Next is 'build a collection of good critics'. That's a good idea as it is true that a lot of people are just a hating bunch of idiots. Getting a stable of good, honest, and yet critical and insightful people to run your work through helps as you can cut the whole 'shifting through the crap' step of accepting criticism. I would still check the occasional writing from outside that clique, though, because variety is the spice of life. And someone else might have an insightful argument to make you would have missed otherwise.

There's more 'criticism is publicity' which really has little to do with why criticism is pointless, and then the end credits.

So, having dismantled why criticism is not pointless, I should probably say why it is so useful. The first is that even if people don't have experience with whatever you're doing, they might add an angle you didn't think of. Perhaps you're writing music, and some door-to-door saleman says your tunes are repetitive. Hey, he might have a point even if he's never touched so much as a recorder in his life (the instrument, I should clarify). A wide point of view is good and helps one become well rounded, and have an end product that might be fairly good all around as well.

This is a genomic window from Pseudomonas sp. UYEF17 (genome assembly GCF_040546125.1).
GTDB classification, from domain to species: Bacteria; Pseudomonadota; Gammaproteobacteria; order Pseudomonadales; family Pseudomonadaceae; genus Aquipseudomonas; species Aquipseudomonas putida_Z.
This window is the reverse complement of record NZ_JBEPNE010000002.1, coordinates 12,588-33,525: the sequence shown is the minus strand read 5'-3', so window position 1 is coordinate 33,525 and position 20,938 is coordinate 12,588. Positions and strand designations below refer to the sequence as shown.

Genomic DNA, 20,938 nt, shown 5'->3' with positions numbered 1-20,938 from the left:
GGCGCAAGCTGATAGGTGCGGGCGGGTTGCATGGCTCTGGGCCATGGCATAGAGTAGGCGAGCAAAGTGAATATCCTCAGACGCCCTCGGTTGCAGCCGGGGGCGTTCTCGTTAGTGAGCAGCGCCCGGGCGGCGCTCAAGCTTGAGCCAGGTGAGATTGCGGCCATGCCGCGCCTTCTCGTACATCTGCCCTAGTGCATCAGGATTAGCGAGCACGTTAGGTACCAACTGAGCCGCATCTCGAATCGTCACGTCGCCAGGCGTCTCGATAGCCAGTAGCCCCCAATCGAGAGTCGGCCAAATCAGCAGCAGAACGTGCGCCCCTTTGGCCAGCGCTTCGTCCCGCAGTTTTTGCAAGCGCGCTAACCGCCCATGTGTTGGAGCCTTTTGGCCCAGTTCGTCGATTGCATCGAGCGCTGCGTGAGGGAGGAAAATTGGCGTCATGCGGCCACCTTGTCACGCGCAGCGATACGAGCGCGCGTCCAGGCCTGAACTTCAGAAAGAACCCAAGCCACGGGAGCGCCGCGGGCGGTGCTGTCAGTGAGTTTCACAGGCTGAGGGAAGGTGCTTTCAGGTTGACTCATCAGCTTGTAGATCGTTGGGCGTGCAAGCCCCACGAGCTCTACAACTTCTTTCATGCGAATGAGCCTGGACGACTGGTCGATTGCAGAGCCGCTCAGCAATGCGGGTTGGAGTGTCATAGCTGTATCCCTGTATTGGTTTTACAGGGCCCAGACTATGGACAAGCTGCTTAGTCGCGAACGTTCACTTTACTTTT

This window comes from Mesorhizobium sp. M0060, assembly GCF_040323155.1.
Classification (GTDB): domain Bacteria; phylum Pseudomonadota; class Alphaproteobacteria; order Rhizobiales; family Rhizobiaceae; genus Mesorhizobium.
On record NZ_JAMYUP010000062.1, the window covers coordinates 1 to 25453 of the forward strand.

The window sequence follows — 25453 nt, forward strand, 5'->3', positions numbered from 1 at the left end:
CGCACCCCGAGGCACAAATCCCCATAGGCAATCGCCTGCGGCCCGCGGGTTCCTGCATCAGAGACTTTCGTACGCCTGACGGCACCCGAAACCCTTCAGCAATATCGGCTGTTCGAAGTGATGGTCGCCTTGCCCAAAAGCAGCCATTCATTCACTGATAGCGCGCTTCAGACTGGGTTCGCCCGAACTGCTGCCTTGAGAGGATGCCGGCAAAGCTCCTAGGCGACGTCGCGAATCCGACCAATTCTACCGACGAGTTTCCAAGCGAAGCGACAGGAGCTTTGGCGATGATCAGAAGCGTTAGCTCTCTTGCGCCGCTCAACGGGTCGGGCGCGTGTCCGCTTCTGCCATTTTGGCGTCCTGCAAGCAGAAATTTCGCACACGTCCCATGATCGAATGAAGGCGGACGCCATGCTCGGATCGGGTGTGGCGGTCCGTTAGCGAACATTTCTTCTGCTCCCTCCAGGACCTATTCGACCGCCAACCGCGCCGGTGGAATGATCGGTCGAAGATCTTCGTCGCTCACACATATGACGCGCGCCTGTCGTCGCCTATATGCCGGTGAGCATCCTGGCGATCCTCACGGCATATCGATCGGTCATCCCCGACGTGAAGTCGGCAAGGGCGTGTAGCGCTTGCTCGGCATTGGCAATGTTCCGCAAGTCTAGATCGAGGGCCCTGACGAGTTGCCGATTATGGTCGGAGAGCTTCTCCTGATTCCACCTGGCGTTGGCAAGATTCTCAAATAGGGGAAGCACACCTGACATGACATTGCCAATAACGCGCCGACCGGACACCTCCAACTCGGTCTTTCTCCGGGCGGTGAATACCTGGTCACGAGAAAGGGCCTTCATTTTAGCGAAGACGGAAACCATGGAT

Second, sometimes you have to grit your teeth and slog on. Sometimes there is no nice way to point something out. Sometimes, the only person pointing out the right path is nasty. Just take it. I will give a personal example. When I was learning physics, I would religiously convert everything into base units. This took lots of time and energy. My teacher told me that for someone who was getting A's, I was one of his dumbest students for being unable to see past base units. By Torley's definition, I should have blown him off. He doesn't know me, he was negative (and insulting), he obviously had no hand in my solving the problems, and learning to use things as they are was difficult and I thought it was pointless since I was getting the job done. But I slogged on, and eventually after a few years it's helped.